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The Crocus incident in Russia – what to make of this?

I hesitate to jump to conclusion but… blood hell

But while we’re on the subject, the alleged author of this video claims that he was working as a videographer and that he thought the gunmen were part of a “performance”, because—as he claims—that’s something that the band Picnic would do. No, I’m not making this up. Turn on the auto-generated subtitles if you don’t believe me:

“At first I thought this was some kind of performance by Picnic [the band playing that evening]. They love to organize all sorts of such performances,” the videographer said.

Opinions? Follow the initial link (this one) and read the whole thing.

17 comments to The Crocus incident in Russia – what to make of this?

  • Kirk

    Very little about this attack adds up.

    On the one hand, the US is doing everything it can to play into the Russian narrative about it being something the US/Ukraine is involved in. If they weren’t, they’d be staging their warnings and the aftermath a lot differently; sources for why they made the warning would have been at least explained. So, there’s that: More grist for the hypothesis that the US isn’t really on Ukraine’s side at all, especially the Democrats.

    Secondly, the quite bizarre event itself along with the Russian security forces responses. This whole incident just screams “Keystone Kops” and/or “false flag”. You would think they’d be able to do the play-acting better, but… No.

    Just like with Nordstream: You’re sitting in Plato’s Cave, watching the shadows on the wall, wondering just what the hell is really making them… We still haven’t had a truly definitive explanation for what happened in the Baltic, and ain’t nobody talking about it. The “right people” want to blame the US, but… Can someone explain to me why Sweden would do the investigation, and then join a US-dominated alliance, if the US was even potentially involved? That seems… Unlikely.

    One of the major problems dealing with Russia is that they’re so embedded into this “espionage and intelligence” game that they think they’re so good at that I suspect that even they don’t know what the hell is going on. “Oh, sure, Yuri… We here at the GRU have investigated, and not a one of our people are involved… What about you, over at the KGB? Were you?” “Oh, no, not at all…”

    Meanwhile, both parties get off the phone going “Those bastards… I knew they did it!!!”

    And, odds are that it wasn’t Soviet or Russian, at all. Might even have been just plain bad luck, like the Kursk.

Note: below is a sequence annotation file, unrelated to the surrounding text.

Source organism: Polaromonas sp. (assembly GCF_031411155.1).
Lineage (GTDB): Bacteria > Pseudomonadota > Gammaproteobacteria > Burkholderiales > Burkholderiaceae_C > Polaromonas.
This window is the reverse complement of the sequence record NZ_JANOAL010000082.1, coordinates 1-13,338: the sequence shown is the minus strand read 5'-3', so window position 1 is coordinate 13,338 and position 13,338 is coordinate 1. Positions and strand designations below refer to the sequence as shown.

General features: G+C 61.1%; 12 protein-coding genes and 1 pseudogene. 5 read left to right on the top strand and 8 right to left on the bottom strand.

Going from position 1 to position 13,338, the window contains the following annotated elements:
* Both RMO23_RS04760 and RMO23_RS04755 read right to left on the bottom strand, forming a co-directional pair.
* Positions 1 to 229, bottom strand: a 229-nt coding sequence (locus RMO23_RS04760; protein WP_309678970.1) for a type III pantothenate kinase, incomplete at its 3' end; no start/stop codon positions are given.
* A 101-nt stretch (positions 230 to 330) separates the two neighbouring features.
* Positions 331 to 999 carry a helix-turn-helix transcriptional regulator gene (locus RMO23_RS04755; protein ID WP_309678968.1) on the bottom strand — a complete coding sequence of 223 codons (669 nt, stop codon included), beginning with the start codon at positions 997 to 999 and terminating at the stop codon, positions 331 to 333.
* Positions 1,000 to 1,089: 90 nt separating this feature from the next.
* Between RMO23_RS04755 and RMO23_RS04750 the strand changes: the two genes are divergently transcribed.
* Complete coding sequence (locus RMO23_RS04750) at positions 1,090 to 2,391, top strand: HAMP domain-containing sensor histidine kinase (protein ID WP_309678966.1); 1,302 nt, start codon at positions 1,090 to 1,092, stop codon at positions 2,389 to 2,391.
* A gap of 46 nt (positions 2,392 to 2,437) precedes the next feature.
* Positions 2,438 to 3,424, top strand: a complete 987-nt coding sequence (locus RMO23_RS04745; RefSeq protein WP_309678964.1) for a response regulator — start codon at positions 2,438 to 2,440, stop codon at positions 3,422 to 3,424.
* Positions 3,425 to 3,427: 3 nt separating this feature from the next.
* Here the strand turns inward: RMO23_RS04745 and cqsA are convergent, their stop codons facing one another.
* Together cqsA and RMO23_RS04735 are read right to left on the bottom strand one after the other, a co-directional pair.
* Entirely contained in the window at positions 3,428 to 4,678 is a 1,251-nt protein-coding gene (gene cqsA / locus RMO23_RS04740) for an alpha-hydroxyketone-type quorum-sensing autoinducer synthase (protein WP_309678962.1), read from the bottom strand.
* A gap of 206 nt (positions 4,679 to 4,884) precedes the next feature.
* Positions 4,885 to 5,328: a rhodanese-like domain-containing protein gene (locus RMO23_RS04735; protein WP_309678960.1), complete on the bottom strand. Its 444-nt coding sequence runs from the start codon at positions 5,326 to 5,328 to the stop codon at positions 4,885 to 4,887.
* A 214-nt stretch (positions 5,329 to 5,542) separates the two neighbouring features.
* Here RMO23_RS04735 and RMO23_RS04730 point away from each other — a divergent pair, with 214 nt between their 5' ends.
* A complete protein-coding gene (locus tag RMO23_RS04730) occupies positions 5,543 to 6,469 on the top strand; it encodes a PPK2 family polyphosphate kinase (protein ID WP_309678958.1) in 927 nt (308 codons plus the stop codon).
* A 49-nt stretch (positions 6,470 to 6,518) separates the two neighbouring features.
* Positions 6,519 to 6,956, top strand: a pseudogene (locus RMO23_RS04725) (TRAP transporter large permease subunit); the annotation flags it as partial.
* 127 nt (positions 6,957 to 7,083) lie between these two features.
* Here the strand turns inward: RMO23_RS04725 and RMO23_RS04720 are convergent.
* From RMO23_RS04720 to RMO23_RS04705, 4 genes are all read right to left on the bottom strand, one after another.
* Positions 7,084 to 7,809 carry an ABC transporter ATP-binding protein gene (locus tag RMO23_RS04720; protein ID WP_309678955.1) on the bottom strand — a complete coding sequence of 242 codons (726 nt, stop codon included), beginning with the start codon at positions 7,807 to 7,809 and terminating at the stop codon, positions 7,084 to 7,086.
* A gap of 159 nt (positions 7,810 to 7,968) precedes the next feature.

At some point, you just get “conspiracy exhaustion”, and you stop caring who did what to who, and what agency they worked for.

    Lots of strange stuff and incongruities with this one, though.

  • Paul Marks

    The most straightforward (least complicated) answer is normally (normally – not always) correct.

    In this case the most straightforward answer is that the forces of Islam committed this act of mass murder, an an act of revenge against Russian actions against Islamic forces in Syria is recent years, and in Chechnya before that.

    This may be quite mistaken – but it is how things presently appear to be.

  • Martin

    My humble speculation is that Russians won’t react by singing Don’t Look Back in Anger.

  • bobby b

    March 26, 2024 at 6:23 pm

    “Very little about this attack adds up.”

    To me, this means the attack was supremely successful. Just like Nordstream. Always leave ’em hurt but wondering . . .

  • David Levi

    My humble speculation is that Russians won’t react by singing Don’t Look Back in Anger.

    My humble speculation is the Russians are prone to committing domestic atrocities in order to focus Russian public sentiment & justify whatever murderous deeds that were planning on doing anyway.

  • David Levi

    The most straightforward (least complicated) answer is normally (normally – not always) correct.

    I usually agree with you that things are often exactly what they seem. And sure, the Islamic States said they did it & I’m usually one to take them at their word.

    But did you follow the link? Those videos seem to preclude a straightforward uncomplicated explanation. To put it bluntly, that’s some weird shit that’s hard to explain.

  • Kirk

    You want to tell me that in the most heavily secured, closely monitored city on the face of this planet, it took over an hour for an armed response to arrive? That the perpetrators drove up, parked next to a police car, got out, did their thing, went back to the same car as if they had just gotten done doing their shopping, and drove off into the sunset, only to be captured hours later damn near to Belarus?


    I can buy one or two “system failures” enabling some of this to have happened. All of it? Nope; not even a bit. Then, the images of those guys in the blue shirts inside the venue, who happen to look an awful lot like some of the arresting officers? Hmmm?

    No idea what happened here, but the surface optics are screaming “INCONSISTENCY!!! INCONSISTENCY!!!” all over the place.

    I mean, sure, yeah… Maybe the ISIS-K guys just got super-lucky, but… WTF? I mean, there were supposedly heavily-armed security guys working directly for that venue, the Rosvguardia station is literally within about a five-minute walk, and you want to make me believe it took an hour for them to get there…?

    These are either the luckiest unlucky terrorists in the history of ever, or there’s something else going on in conjunction with it all. Occam’s Razor says “False Flag Operation”, just like the deal with that apartment building that blew up in conjunction with Putin’s taking over, back in the day.

    At least, these days? A lot of Russians are finally rolling their eyes and saying “Oh, sure… You betcha’… We believe everything they say…”